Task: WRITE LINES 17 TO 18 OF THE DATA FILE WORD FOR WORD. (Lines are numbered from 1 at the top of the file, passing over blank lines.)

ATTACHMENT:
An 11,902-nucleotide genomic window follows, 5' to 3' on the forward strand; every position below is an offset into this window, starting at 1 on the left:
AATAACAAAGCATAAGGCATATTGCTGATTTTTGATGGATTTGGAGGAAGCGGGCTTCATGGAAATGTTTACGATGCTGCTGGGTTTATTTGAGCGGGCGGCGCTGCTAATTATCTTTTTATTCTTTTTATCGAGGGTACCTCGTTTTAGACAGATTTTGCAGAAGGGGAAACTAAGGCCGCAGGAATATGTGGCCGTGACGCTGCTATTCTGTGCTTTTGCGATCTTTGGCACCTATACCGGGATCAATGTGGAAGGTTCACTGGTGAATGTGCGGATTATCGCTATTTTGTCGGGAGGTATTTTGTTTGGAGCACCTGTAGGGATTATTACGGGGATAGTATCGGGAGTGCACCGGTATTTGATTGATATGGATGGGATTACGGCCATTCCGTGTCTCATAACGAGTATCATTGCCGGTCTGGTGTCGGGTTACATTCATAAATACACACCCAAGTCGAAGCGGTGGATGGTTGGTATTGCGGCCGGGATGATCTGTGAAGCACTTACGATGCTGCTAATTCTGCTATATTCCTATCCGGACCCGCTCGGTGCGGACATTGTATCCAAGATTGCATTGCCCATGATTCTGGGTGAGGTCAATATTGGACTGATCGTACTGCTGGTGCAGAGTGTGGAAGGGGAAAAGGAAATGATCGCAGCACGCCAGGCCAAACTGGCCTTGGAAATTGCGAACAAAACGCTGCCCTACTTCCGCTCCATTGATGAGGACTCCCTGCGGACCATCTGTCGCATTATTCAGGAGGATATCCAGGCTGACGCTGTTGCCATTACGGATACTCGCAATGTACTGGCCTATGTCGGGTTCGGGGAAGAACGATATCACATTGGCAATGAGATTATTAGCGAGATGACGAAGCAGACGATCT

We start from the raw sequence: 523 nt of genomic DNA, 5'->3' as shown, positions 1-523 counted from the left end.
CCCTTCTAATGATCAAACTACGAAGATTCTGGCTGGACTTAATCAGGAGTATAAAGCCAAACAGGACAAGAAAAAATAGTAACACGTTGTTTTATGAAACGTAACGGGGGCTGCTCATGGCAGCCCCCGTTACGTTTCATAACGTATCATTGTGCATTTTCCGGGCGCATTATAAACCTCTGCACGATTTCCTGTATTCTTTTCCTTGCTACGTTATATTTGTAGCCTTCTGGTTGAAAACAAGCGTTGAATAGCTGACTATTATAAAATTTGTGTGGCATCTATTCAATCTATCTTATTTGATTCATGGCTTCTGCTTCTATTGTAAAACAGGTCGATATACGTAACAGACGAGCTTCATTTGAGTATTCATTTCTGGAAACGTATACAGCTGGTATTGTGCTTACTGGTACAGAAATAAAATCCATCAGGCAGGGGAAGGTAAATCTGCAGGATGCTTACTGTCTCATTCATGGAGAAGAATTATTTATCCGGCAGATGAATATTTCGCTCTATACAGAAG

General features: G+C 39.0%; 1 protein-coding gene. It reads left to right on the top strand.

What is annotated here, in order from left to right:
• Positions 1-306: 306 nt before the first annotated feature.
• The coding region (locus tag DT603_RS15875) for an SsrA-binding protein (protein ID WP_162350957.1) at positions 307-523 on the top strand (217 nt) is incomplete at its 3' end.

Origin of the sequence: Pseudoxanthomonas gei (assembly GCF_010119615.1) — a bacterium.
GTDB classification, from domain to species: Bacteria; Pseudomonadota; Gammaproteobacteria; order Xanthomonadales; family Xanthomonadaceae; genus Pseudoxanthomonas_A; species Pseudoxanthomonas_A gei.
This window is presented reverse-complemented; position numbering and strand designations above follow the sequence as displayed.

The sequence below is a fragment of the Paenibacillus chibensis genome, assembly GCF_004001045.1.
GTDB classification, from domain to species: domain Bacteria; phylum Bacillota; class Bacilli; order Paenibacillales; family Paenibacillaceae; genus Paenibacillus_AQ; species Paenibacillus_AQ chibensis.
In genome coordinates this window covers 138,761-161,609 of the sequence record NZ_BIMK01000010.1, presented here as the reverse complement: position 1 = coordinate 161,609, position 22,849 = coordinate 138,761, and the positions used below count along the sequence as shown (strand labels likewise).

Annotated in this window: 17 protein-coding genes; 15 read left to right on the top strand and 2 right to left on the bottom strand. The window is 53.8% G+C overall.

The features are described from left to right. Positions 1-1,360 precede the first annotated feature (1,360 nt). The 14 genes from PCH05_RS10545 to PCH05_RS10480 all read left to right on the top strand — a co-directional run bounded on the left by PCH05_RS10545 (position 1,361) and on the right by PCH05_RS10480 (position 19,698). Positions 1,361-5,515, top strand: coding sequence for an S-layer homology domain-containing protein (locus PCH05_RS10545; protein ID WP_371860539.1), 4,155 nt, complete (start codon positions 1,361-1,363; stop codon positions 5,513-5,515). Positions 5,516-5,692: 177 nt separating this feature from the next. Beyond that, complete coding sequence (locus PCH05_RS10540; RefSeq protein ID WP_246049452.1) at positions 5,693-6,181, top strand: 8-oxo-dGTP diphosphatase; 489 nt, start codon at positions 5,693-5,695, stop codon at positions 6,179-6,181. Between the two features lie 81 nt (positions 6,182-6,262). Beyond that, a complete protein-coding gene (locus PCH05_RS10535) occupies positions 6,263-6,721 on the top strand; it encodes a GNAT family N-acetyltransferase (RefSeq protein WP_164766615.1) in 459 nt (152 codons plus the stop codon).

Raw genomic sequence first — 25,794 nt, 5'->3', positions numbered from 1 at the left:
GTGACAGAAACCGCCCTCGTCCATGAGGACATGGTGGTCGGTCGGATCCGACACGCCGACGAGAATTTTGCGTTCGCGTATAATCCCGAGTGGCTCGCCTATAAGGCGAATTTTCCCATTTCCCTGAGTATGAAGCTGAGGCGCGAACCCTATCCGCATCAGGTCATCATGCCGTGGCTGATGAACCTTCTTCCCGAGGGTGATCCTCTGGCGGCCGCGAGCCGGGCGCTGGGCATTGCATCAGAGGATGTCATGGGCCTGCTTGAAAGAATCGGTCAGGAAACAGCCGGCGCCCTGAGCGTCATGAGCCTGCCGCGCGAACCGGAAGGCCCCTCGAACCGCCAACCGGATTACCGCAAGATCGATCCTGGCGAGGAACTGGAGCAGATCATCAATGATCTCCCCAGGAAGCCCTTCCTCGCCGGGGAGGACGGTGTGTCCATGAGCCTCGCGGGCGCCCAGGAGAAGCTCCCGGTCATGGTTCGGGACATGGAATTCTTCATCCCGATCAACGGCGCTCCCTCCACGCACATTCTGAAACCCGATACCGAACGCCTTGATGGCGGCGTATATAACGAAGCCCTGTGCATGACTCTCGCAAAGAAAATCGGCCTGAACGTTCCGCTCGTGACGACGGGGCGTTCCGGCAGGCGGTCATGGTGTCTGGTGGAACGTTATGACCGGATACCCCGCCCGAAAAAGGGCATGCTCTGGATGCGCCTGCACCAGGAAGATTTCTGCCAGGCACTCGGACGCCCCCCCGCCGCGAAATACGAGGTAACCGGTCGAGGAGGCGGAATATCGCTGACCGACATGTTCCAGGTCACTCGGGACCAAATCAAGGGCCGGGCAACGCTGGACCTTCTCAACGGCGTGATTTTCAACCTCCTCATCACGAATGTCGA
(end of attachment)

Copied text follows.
Raw genomic sequence first — 25,794 nt, 5'->3', positions numbered from 1 at the left:
GTGACAGAAACCGCCCTCGTCCATGAGGACATGGTGGTCGGTCGGATCCGACACGCCGACGAGAATTTTGCGTTCGCGTATAATCCCGAGTGGCTCGCCTATAAGGCGAATTTTCCCATTTCCCTGAGTATGAAGCTGAGGCGCGAACCCTATCCGCATCAGGTCATCATGCCGTGGCTGATGAACCTTCTTCCCGAGGGTGATCCTCTGGCGGCCGCGAGCCGGGCGCTGGGCATTGCATCAGAGGATGTCATGGGCCTGCTTGAAAGAATCGGTCAGGAAACAGCCGGCGCCCTGAGCGTCATGAGCCTGCCGCGCGAACCGGAAGGCCCCTCGAACCGCCAACCGGATTACCGCAAGATCGATCCTGGCGAGGAACTGGAGCAGATCATCAATGATCTCCCCAGGAAGCCCTTCCTCGCCGGGGAGGACGGTGTGTCCATGAGCCTCGCGGGCGCCCAGGAGAAGCTCCCGGTCATGGTTCGGGACATGGAATTCTTCATCCCGATCAACGGCGCTCCCTCCACGCACATTCTGAAACCCGATACCGAACGCCTTGATGGCGGCGTATATAACGAAGCCCTGTGCATGACTCTCGCAAAGAAAATCGGCCTGAACGTTCCGCTCGTGACGACGGGGCGTTCCGGCAGGCGGTCATGGTGTCTGGTGGAACGTTATGACCGGATACCCCGCCCGAAAAAGGGCATGCTCTGGATGCGCCTGCACCAGGAAGATTTCTGCCAGGCACTCGGACGCCCCCCCGCCGCGAAATACGAGGTAACCGGTCGAGGAGGCGGAATATCGCTGACCGACATGTTCCAGGTCACTCGGGACCAAATCAAGGGCCGGGCAACGCTGGACCTTCTCAACGGCGTGATTTTCAACCTCCTCATCACGAATGTCGA